Lesson Planning Components

Selected lesson planning components:

  1. Bloom’s Taxonomy

I am engaged in instructing management courses, including strategic management and supervisory skills. These courses require a higher level of critical thinking and understanding the interconnectedness of different concepts and approaches, and ultimately creating plans. However, most students in these courses have very limited professional experience and these courses often deal with materials that are mid and upper level management considerations. The revised Bloom’s taxonomy helps me explain the progression that students need to undertake in their learning to fulfill the course learning outcome requirements. The creative ability to plan is a requirement for a successful completion of the course. Additionally, this lesson planning strategy will help me build incremental progression in instructional design.

2.  Motivational Techniques

An important component of successful learning is making meaning out of the learning material and experience. This requires active student participation and engagement. This engagement is a result of proper motivation and desire to generate meaning through the learning experience. Instructors need to apply motivational strategies to evoke this desire. Motivation in students can be established by meeting the student’s intrinsic and extrinsic motivational expectations through use of goal setting, self-directed learning, enthusiasm, and humor. Some of the techniques used in increasing motivation and engagement includes explaining relevancy of the content, which can be done by bringing industry practitioners in as guest speakers and exposure to a real-life professional setting.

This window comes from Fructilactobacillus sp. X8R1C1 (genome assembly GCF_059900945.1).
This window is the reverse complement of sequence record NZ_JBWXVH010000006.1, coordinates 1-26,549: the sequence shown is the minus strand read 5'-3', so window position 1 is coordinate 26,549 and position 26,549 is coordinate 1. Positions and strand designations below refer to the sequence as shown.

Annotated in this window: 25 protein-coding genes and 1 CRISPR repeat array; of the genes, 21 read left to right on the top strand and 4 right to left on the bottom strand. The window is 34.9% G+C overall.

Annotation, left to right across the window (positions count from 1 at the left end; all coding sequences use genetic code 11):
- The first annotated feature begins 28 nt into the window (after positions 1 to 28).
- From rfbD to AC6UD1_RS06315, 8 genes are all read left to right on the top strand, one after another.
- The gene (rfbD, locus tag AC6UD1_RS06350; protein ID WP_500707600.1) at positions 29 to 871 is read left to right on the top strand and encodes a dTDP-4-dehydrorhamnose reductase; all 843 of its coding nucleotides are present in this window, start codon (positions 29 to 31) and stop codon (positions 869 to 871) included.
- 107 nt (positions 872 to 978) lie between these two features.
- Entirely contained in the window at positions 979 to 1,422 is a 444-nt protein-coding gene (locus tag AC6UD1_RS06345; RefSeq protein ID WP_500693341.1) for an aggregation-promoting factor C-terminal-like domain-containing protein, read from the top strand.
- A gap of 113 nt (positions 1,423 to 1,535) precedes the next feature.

3. Assessment

Assessments are important learning tools. Not only do they provide a guiding matrix to instructors and employers, they also provide a component of self-assessment for the students. An effective use of assessment tools can bring learner motivation, participation, and performance to a higher level as it gives an indication of readiness and helps chart a plan for the student’s future progression. Assessment tools incorporating multiple sources and formats are most effective in providing an accurate picture. Self-assessment, pre-assessment, post-assessment, and peer assessment in varied performance criteria should be considered in building an assessment based strategy.

4. Instructional Process/Strategies

An effective learning experience is greatly facilitated by implementing a well thought out instructional process and instructional strategies. The plan should take into account cognitive, motivational, logistical, and other learning considerations. A structure of instructional process is important in building a student’s interaction with the lesson material. The VARK (visual, auditory, writing, and kinesthetic) styles of student interaction with the material greatly helps the effectiveness of teaching and learning. There are many instructional process designs and strategies, including ice-breakers, pre-assessments, bridging in, inclusionary practices, closure, and post assessments.

5. Planning

Different lesson plans have to unify with a grand plan. They have to be coherent, interlinked, sequential, and constantly improving qualitatively. Course details can only be developed if there is a unified plan with clear objectives, delineated units, and clearly defined learning outcomes developed in the form of a course outline and a curriculum. The various planning strategies include providing course objectives, developing units, and collaborating various course components. Collaboration and cooperation amongst the industry professional, educational expert, and regulatory bodies ensures quality planning.

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